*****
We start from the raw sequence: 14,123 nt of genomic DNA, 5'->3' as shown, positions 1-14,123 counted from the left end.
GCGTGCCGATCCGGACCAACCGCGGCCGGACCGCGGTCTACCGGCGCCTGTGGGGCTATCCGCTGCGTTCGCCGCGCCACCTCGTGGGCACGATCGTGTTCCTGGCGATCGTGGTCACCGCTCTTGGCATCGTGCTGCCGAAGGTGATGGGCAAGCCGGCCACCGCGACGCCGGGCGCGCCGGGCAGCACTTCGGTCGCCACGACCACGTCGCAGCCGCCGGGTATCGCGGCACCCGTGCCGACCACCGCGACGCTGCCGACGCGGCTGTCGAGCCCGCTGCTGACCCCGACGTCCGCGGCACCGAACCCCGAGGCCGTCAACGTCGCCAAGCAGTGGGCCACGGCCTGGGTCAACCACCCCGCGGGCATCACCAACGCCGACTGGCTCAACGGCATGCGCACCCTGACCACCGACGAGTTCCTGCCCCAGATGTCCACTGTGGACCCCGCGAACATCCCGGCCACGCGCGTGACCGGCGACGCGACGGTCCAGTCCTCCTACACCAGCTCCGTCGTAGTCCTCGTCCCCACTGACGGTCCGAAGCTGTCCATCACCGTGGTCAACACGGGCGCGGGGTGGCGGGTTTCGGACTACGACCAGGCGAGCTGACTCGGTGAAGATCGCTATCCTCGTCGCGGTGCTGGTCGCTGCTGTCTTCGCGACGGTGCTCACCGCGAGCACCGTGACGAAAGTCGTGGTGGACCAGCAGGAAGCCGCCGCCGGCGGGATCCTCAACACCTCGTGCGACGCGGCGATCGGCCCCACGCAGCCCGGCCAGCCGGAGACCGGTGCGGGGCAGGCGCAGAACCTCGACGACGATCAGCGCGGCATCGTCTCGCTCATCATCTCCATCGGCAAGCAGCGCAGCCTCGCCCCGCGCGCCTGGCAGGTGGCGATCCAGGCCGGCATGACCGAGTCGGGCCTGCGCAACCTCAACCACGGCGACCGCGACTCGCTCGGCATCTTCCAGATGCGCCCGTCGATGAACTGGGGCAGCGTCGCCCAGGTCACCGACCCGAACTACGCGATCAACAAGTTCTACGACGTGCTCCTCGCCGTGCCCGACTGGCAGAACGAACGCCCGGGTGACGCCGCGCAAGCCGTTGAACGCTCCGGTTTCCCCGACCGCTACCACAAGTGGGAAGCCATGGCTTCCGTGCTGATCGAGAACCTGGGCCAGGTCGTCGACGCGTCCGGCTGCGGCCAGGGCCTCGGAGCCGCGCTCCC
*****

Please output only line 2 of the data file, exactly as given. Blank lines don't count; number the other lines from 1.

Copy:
GCGTGCCGATCCGGACCAACCGCGGCCGGACCGCGGTCTACCGGCGCCTGTGGGGCTATCCGCTGCGTTCGCCGCGCCACCTCGTGGGCACGATCGTGTTCCTGGCGATCGTGGTCACCGCTCTTGGCATCGTGCTGCCGAAGGTGATGGGCAAGCCGGCCACCGCGACGCCGGGCGCGCCGGGCAGCACTTCGGTCGCCACGACCACGTCGCAGCCGCCGGGTATCGCGGCACCCGTGCCGACCACCGCGACGCTGCCGACGCGGCTGTCGAGCCCGCTGCTGACCCCGACGTCCGCGGCACCGAACCCCGAGGCCGTCAACGTCGCCAAGCAGTGGGCCACGGCCTGGGTCAACCACCCCGCGGGCATCACCAACGCCGACTGGCTCAACGGCATGCGCACCCTGACCACCGACGAGTTCCTGCCCCAGATGTCCACTGTGGACCCCGCGAACATCCCGGCCACGCGCGTGACCGGCGACGCGACGGTCCAGTCCTCCTACACCAGCTCCGTCGTAGTCCTCGTCCCCACTGACGGTCCGAAGCTGTCCATCACCGTGGTCAACACGGGCGCGGGGTGGCGGGTTTCGGACTACGACCAGGCGAGCTGACTCGGTGAAGATCGCTATCCTCGTCGCGGTGCTGGTCGCTGCTGTCTTCGCGACGGTGCTCACCGCGAGCACCGTGACGAAAGTCGTGGTGGACCAGCAGGAAGCCGCCGCCGGCGGGATCCTCAACACCTCGTGCGACGCGGCGATCGGCCCCACGCAGCCCGGCCAGCCGGAGACCGGTGCGGGGCAGGCGCAGAACCTCGACGACGATCAGCGCGGCATCGTCTCGCTCATCATCTCCATCGGCAAGCAGCGCAGCCTCGCCCCGCGCGCCTGGCAGGTGGCGATCCAGGCCGGCATGACCGAGTCGGGCCTGCGCAACCTCAACCACGGCGACCGCGACTCGCTCGGCATCTTCCAGATGCGCCCGTCGATGAACTGGGGCAGCGTCGCCCAGGTCACCGACCCGAACTACGCGATCAACAAGTTCTACGACGTGCTCCTCGCCGTGCCCGACTGGCAGAACGAACGCCCGGGTGACGCCGCGCAAGCCGTTGAACGCTCCGGTTTCCCCGACCGCTACCACAAGTGGGAAGCCATGGCTTCCGTGCTGATCGAGAACCTGGGCCAGGTCGTCGACGCGTCCGGCTGCGGCCAGGGCCTCGGAGCCGCGCTCCC